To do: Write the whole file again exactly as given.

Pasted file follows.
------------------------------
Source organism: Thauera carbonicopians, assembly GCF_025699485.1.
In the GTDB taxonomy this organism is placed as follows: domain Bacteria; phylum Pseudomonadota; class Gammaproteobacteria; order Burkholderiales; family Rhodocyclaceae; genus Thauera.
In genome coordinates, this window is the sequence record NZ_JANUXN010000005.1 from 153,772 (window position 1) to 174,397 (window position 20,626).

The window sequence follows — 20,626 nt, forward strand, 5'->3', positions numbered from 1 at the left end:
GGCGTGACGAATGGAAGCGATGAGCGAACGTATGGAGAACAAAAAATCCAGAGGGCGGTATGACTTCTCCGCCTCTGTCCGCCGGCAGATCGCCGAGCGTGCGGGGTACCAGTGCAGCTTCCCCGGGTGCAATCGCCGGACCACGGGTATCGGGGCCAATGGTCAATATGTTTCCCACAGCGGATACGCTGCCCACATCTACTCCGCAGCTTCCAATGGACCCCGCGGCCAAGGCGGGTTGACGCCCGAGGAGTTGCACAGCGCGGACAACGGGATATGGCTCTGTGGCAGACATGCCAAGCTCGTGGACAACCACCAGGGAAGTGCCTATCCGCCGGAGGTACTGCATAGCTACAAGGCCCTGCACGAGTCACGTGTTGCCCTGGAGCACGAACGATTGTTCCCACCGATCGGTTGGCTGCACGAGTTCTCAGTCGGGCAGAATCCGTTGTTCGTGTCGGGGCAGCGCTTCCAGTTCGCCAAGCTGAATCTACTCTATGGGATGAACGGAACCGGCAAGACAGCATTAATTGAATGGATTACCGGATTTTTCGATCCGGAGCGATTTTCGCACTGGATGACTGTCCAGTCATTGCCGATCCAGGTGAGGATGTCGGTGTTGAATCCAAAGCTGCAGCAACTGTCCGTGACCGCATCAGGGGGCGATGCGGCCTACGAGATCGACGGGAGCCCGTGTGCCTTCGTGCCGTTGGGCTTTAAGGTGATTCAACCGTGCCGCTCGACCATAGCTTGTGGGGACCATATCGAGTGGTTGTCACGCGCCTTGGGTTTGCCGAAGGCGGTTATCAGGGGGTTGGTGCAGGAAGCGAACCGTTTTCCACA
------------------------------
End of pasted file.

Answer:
Source organism: Thauera carbonicopians, assembly GCF_025699485.1.
In the GTDB taxonomy this organism is placed as follows: domain Bacteria; phylum Pseudomonadota; class Gammaproteobacteria; order Burkholderiales; family Rhodocyclaceae; genus Thauera.
In genome coordinates, this window is the sequence record NZ_JANUXN010000005.1 from 153,772 (window position 1) to 174,397 (window position 20,626).

The window sequence follows — 20,626 nt, forward strand, 5'->3', positions numbered from 1 at the left end:
GGCGTGACGAATGGAAGCGATGAGCGAACGTATGGAGAACAAAAAATCCAGAGGGCGGTATGACTTCTCCGCCTCTGTCCGCCGGCAGATCGCCGAGCGTGCGGGGTACCAGTGCAGCTTCCCCGGGTGCAATCGCCGGACCACGGGTATCGGGGCCAATGGTCAATATGTTTCCCACAGCGGATACGCTGCCCACATCTACTCCGCAGCTTCCAATGGACCCCGCGGCCAAGGCGGGTTGACGCCCGAGGAGTTGCACAGCGCGGACAACGGGATATGGCTCTGTGGCAGACATGCCAAGCTCGTGGACAACCACCAGGGAAGTGCCTATCCGCCGGAGGTACTGCATAGCTACAAGGCCCTGCACGAGTCACGTGTTGCCCTGGAGCACGAACGATTGTTCCCACCGATCGGTTGGCTGCACGAGTTCTCAGTCGGGCAGAATCCGTTGTTCGTGTCGGGGCAGCGCTTCCAGTTCGCCAAGCTGAATCTACTCTATGGGATGAACGGAACCGGCAAGACAGCATTAATTGAATGGATTACCGGATTTTTCGATCCGGAGCGATTTTCGCACTGGATGACTGTCCAGTCATTGCCGATCCAGGTGAGGATGTCGGTGTTGAATCCAAAGCTGCAGCAACTGTCCGTGACCGCATCAGGGGGCGATGCGGCCTACGAGATCGACGGGAGCCCGTGTGCCTTCGTGCCGTTGGGCTTTAAGGTGATTCAACCGTGCCGCTCGACCATAGCTTGTGGGGACCATATCGAGTGGTTGTCACGCGCCTTGGGTTTGCCGAAGGCGGTTATCAGGGGGTTGGTGCAGGAAGCGAACCGTTTTCCACA